Copyright Trolls: A Reblog from Writer Beware

Copyright J. R. Cotner

Victoria Strauss over at the Writer Beware site has some important information if you use works of art or images not of your own making on your blog or other online presence. From her post:

“Here’s how Wikipedia defines a copyright troll: a copyright troll is a party (person or company) that enforces copyrights it owns for purposes of making money through strategic litigation, in a manner considered unduly aggressive or opportunistic[.]

This kind of copyright troll creates and registers copyright to content that they then make widely available online, to increase the possibility that people will re-post it without permission. Using search technology, they find infringers and use threats of litigation to shake them down for cash settlements.”

Here’s a link to her original article. Good read!  When the Copyright Trolls Came for Me – Writer Beware

One thought on “Copyright Trolls: A Reblog from Writer Beware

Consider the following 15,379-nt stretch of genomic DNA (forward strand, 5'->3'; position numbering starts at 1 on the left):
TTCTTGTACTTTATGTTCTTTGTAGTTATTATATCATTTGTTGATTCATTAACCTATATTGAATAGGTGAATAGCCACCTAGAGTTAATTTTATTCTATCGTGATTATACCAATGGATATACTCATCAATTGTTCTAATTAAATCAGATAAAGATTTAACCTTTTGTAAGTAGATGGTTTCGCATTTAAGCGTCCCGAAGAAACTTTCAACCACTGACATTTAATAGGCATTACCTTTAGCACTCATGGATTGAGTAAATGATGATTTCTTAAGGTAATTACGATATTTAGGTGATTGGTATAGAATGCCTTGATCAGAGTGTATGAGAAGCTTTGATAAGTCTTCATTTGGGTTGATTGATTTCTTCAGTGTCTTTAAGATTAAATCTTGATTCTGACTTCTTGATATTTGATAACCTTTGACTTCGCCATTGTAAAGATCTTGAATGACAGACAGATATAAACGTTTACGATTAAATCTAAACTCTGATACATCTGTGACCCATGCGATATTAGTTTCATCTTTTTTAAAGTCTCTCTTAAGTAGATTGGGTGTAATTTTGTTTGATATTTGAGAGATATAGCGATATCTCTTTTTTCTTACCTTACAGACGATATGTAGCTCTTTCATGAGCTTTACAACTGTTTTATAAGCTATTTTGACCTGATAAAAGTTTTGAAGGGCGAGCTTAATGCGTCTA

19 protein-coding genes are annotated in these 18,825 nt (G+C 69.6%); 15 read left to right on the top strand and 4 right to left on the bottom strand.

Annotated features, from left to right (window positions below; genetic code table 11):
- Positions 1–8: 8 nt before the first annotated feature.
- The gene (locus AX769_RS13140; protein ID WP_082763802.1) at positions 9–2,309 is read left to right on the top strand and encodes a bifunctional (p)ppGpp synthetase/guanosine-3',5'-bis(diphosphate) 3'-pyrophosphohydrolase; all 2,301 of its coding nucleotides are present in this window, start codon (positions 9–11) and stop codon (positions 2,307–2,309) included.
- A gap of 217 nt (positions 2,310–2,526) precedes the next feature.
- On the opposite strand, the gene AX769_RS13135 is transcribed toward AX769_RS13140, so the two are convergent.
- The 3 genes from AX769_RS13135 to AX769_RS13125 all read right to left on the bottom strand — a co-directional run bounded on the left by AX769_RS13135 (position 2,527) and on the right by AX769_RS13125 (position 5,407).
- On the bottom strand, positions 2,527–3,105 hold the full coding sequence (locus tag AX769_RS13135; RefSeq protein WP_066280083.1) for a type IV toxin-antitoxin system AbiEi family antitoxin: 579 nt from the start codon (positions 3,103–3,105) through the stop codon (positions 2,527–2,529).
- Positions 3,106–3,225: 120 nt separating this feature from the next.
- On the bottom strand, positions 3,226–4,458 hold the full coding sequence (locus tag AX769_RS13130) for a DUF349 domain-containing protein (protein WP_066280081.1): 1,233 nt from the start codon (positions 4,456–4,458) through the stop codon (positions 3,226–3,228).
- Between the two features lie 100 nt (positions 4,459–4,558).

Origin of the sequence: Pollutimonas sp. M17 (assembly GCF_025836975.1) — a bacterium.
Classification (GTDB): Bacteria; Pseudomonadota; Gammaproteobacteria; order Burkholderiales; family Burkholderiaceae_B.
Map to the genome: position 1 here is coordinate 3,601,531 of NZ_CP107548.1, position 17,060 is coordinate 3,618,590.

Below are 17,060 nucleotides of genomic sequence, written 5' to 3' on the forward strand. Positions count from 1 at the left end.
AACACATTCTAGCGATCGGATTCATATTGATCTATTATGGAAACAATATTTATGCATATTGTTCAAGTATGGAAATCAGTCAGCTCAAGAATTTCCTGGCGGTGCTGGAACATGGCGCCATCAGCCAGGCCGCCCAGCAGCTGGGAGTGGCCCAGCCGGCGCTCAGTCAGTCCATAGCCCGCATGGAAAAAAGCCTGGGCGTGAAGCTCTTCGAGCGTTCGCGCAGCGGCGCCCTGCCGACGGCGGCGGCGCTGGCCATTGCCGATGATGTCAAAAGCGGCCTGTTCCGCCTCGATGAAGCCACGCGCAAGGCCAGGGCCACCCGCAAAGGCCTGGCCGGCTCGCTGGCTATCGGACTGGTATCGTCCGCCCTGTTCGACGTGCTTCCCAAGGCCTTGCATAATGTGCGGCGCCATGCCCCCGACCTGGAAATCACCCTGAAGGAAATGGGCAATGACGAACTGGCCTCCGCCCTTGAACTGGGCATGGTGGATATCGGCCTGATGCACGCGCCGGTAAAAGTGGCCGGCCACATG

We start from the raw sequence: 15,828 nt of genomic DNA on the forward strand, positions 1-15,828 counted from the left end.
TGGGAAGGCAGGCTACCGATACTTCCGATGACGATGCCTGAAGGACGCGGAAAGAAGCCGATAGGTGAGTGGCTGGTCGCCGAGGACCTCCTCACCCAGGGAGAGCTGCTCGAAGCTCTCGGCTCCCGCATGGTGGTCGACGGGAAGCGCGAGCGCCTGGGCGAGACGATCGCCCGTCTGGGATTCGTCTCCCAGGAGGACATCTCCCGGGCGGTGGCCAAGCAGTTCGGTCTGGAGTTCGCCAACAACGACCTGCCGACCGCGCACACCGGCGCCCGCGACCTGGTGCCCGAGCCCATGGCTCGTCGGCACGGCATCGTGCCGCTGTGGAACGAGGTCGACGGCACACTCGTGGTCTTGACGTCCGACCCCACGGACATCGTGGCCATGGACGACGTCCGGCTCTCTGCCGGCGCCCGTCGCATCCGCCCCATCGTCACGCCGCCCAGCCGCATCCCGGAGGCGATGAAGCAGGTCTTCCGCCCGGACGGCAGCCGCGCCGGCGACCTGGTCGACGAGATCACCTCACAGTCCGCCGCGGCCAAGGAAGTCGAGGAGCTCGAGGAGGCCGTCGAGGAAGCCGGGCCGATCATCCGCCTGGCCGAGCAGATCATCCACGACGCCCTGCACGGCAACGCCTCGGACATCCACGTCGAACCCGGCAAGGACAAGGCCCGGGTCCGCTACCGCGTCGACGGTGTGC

1. Not that I, in any way, suborn piracy, only way they can find a pirated image is by its associated meta data. Without that data you’re in a situation of “similarity”. There are websites out there that will, for free, remove watermarks and other tell-tale embedded data. I’ve dealt with this for years in the music business. Unless it’s blatant and the offender is making money with it, it’s tough to prove. Example – Eddie Van Halen hears a tune, calls his manager screaming “That’s my brother’s snare drum!” Sorry, Ed. An inaudible but obvious under scrutiny edit of the sound’s fingerprint, along with “fair use” it could be one of thousands of snare drums. You can copywrite a song, but not a chord progression or an arrangement. Keith Emerson’s arrangement of Copeland’s “Fanfare” was used by the NFL for years. When Keith wouldn’t accept their deal they hired John Tesh to clone it. John got paid, Keith missed the boat. Photographs are the same. Given a new life with “artistic” treatment a pen and ink line drawing is no longer the original. The bottom line is don’t be a pirate. Don’t plagiarize, don’t steal. But be aware that we all subconsciously quote our influences. Something we learned from Bach or Elmore or Picasso. Maybe it’s filtered, but is it really different?

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